Talkspace targets strong revenue growth in 2024 as it doubles down on payer, enterprise strategy

Online therapy company Talkspace is doubling down on its strategy to grow its business with payers and employers with a focus on providing services to teens and seniors.

The company, which went public in 2021 via a special purpose acquisition company deal, reported strong revenue growth in 2023, bringing in $150 million, up 25% from 2022. For the fourth quarter in 2023, Talkspace's revenue grew 40% to reach $42 million, driven by a 138% year-over-year increase in payer revenue, according to its fourth-quarter and full-year 2023 earnings results announced this week.

The company's board authorized a share repurchase program of up to $15 million over the next 24 months.

The company started in 2012 with a consumer focus, but, two years ago, it shifted its focus to a B2B model as part of a larger turnaround effort.

That strategy shift appears to be paying off as the virtual mental health company says it is accelerating its path toward profitability.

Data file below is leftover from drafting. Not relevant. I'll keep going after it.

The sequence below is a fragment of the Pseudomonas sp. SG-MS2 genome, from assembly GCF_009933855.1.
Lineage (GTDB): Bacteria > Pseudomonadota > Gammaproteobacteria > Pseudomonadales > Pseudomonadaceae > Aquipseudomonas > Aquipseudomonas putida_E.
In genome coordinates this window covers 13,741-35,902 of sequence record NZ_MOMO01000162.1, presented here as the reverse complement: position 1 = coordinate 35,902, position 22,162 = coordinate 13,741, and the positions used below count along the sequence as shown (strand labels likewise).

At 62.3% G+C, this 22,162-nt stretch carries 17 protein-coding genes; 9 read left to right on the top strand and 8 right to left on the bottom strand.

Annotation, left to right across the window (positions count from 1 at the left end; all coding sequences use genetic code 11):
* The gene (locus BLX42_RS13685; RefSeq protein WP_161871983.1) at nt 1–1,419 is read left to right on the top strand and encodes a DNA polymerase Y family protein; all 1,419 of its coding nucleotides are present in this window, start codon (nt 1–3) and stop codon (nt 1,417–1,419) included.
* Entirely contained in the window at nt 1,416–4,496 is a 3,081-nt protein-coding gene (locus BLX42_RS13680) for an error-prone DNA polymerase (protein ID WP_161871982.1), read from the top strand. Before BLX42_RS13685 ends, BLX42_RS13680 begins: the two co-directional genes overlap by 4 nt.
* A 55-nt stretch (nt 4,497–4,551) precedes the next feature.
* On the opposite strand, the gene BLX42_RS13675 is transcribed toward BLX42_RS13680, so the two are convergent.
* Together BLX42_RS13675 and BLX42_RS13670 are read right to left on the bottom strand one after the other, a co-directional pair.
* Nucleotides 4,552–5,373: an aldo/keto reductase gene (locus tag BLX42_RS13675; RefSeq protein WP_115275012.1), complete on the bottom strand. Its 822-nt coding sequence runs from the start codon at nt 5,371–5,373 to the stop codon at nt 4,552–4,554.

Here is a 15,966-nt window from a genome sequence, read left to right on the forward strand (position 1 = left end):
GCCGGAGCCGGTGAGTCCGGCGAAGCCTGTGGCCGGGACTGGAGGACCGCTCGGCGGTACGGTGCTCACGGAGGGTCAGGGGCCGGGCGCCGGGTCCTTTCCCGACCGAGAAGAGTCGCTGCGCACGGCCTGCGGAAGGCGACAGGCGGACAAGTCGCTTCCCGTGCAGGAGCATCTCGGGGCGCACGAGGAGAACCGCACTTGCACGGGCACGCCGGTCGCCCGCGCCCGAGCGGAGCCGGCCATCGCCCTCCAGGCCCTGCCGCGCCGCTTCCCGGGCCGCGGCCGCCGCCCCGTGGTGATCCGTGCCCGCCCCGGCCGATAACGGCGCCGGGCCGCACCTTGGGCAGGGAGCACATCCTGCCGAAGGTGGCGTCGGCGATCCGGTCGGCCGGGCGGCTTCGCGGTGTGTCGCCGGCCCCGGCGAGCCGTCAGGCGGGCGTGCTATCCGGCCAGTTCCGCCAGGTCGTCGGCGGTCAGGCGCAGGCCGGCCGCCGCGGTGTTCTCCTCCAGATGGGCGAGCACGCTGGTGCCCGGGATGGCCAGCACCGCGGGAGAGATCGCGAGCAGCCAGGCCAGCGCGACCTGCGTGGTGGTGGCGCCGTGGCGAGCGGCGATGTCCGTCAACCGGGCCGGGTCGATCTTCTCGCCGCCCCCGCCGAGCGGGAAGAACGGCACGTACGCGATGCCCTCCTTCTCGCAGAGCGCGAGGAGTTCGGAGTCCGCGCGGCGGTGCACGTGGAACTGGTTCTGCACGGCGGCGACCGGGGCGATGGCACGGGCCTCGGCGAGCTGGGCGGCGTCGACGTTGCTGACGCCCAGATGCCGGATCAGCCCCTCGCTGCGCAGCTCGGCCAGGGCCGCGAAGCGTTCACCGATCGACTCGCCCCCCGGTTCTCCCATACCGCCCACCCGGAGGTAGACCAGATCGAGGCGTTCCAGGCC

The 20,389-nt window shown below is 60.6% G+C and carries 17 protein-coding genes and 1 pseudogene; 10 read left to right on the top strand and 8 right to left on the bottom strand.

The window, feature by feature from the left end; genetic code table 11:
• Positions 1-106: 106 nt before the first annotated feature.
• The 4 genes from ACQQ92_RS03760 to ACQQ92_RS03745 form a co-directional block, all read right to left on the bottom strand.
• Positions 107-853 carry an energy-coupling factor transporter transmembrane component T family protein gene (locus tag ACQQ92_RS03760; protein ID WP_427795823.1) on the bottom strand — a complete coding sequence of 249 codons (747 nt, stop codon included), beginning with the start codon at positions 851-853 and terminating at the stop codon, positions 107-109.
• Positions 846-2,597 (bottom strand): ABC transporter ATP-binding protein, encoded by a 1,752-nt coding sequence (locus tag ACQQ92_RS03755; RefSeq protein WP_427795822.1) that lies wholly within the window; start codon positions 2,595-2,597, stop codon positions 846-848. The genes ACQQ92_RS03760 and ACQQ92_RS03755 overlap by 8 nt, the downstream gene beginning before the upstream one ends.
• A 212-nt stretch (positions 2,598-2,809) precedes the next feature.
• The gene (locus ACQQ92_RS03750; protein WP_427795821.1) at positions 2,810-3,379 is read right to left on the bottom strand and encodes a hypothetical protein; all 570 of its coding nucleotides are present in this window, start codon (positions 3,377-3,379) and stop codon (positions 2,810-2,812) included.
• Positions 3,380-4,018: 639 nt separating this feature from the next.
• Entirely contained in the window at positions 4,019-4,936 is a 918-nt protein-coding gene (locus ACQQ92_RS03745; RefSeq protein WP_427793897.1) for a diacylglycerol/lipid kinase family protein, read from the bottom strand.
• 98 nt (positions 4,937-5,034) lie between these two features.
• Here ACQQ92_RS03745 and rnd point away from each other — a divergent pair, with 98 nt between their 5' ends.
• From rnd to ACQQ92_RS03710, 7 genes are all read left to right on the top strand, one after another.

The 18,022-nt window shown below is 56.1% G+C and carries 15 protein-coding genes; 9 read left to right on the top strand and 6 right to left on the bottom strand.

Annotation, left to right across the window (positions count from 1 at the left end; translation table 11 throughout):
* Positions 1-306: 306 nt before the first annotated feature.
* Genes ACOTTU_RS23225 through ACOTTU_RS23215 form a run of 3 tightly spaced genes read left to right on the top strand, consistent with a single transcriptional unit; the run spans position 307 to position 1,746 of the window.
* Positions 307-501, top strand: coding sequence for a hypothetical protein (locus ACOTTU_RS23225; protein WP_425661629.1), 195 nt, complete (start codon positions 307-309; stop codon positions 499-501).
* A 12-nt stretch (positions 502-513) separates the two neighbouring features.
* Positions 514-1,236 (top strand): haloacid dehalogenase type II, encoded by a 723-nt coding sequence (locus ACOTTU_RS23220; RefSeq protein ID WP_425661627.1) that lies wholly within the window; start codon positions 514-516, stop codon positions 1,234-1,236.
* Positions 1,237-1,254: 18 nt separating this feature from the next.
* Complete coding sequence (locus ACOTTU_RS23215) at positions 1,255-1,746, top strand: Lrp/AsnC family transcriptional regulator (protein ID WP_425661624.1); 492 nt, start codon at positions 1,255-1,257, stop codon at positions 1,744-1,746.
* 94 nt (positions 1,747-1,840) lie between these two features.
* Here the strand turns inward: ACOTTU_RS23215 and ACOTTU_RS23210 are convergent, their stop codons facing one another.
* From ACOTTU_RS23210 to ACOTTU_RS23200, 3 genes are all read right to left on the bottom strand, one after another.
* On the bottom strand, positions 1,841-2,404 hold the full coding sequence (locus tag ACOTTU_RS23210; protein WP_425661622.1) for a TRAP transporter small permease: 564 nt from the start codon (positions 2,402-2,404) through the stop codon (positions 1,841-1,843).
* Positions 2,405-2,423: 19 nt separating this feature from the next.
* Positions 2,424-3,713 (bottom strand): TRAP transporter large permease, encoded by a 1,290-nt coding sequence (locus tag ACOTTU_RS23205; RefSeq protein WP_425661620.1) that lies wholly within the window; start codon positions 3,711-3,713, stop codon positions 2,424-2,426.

The company reported a 123% year-over-year increase in payer revenue in 2023 and a 19% year-over-year increase in direct-to-enterprise revenue working with employers. On the flip side, Talkspace's consumer business continues to decline, with 2023 revenue down 35% year over year.

The company's stock was up about 20% Thursday after it released fourth-quarter and 2023 financial results.

For 2024, Talkspace expects revenue to be in the range of $185 million to $195 million, representing about 25% year-over-year growth. The company forecasts adjusted EBITDA to be in the range of $4 million to $8 million.

"2023 was a pivotal year for Talkspace, demonstrating our commitment to strategic execution. Our achievements and streamlined strategy have significantly fortified our foundation for 2024. We're poised for substantial growth in payer revenue and continue to lead in covered mental healthcare. The opportunities in direct-to-enterprise are vast, and with our scalable infrastructure, we are set for profitable expansion," Jon Cohen, M.D., Talkspace's CEO, said during the earnings call.

Talkspace connects people via an app with therapists who provide counseling remotely, either over the phone, by video chat or by text. The company has 5,000 licensed providers and says it covers approximately 131 million lives as of Dec. 31 through its partnerships with employers, health plans and paid benefits programs.

Talkspace tapped Cohen as CEO back in November 2022, capping off a year’s worth of leadership shake-ups. He is a surgeon and a veteran healthcare executive who had served on the company’s board. 

The company aims to broaden its reach among Medicare beneficiaries as its mental health services can help address loneliness and depression among elderly seniors, Cohen told investors during the earnings call.